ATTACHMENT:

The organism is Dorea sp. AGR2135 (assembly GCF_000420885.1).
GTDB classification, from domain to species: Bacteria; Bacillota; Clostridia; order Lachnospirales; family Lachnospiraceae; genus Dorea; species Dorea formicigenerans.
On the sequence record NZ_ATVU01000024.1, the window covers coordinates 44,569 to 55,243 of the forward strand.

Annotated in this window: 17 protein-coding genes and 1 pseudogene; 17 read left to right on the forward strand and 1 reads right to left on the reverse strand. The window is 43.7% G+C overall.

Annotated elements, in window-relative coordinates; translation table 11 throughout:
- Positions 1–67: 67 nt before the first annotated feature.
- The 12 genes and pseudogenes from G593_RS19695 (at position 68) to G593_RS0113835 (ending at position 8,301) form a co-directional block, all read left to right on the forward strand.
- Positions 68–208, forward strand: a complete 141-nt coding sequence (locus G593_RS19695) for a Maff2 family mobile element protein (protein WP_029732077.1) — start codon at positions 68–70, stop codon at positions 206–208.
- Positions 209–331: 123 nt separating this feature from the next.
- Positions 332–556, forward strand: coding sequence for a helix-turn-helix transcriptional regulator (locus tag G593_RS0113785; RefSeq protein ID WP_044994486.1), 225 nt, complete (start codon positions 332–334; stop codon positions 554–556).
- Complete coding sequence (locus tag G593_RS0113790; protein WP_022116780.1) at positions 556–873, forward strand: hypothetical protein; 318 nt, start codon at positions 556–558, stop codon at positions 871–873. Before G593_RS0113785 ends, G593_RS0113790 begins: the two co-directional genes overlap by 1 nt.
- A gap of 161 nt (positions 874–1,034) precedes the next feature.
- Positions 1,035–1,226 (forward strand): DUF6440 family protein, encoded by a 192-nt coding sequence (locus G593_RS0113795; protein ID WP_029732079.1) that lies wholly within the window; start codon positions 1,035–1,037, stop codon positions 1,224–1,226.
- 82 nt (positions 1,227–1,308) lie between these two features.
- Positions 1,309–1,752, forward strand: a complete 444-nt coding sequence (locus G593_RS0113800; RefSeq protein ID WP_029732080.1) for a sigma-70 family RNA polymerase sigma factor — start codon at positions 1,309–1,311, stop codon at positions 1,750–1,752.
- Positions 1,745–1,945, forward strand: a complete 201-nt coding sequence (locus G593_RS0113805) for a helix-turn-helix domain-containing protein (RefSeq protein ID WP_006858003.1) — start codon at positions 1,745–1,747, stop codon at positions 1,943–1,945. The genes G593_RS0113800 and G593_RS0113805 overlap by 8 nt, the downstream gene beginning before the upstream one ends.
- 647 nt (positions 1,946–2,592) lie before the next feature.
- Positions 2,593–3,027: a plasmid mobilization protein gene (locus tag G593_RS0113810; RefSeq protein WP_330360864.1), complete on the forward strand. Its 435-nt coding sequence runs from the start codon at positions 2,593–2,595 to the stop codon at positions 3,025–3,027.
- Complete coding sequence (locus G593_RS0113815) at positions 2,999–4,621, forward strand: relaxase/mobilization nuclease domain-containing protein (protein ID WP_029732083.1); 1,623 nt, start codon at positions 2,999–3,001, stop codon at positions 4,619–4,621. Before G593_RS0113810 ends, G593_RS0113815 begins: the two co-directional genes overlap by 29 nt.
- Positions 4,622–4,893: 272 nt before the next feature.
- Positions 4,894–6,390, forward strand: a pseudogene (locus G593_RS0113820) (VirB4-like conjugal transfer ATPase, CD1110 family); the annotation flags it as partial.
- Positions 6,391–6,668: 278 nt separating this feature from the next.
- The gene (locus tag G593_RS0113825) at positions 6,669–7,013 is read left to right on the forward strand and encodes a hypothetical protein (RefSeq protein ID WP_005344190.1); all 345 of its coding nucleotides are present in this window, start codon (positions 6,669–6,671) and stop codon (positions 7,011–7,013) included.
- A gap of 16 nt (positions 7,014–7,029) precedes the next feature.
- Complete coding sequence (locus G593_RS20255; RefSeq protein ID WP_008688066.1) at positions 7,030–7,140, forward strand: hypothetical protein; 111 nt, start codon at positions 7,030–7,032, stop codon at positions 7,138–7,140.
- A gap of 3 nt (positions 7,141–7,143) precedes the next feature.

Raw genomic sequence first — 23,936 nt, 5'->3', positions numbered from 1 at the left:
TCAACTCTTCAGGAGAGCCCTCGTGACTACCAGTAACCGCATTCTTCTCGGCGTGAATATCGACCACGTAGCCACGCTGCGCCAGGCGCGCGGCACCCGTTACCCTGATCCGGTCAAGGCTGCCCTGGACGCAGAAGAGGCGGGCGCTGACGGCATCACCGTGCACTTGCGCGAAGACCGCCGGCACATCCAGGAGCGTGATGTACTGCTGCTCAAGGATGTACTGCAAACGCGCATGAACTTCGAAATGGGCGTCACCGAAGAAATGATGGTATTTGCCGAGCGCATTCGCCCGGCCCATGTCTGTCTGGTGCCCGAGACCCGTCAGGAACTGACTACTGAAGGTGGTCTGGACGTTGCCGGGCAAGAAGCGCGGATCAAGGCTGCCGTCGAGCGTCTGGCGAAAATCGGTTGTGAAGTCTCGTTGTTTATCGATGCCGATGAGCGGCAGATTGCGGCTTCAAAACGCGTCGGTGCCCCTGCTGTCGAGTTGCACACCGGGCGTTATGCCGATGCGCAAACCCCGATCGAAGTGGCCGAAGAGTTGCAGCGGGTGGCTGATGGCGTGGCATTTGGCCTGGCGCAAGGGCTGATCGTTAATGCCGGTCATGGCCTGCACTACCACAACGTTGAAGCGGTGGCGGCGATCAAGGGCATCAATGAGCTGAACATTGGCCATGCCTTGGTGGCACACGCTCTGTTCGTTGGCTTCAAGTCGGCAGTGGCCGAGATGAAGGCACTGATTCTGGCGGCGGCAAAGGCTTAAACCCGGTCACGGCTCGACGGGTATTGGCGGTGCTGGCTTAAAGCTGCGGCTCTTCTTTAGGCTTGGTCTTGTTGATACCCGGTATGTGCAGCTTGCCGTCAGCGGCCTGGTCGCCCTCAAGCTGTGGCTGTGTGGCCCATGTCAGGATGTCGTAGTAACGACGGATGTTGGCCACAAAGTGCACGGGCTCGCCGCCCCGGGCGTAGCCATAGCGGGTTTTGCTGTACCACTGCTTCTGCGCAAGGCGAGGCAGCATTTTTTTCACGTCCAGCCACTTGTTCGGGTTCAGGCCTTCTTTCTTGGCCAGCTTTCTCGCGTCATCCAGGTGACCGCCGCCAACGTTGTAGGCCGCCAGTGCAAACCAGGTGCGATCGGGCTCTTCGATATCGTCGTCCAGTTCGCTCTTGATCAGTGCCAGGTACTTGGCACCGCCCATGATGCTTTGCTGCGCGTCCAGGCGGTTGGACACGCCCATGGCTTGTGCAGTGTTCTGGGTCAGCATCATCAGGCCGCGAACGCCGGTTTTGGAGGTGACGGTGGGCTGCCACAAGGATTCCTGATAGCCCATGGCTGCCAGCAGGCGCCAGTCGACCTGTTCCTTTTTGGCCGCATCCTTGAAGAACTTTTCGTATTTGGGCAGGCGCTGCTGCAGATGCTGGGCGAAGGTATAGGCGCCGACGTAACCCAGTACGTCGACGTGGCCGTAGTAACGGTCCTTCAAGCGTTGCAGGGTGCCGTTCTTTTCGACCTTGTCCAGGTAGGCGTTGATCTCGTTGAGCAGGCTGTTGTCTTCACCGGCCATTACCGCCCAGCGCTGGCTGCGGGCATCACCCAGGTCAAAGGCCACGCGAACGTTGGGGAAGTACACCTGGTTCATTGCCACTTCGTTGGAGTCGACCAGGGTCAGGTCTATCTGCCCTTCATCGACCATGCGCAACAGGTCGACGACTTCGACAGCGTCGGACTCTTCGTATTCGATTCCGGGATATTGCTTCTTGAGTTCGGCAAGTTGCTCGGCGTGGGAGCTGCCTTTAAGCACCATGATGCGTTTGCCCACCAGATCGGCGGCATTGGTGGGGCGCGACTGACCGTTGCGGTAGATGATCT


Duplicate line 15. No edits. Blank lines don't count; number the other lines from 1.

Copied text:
- Positions 1,309–1,752, forward strand: a complete 444-nt coding sequence (locus G593_RS0113800; RefSeq protein ID WP_029732080.1) for a sigma-70 family RNA polymerase sigma factor — start codon at positions 1,309–1,311, stop codon at positions 1,750–1,752.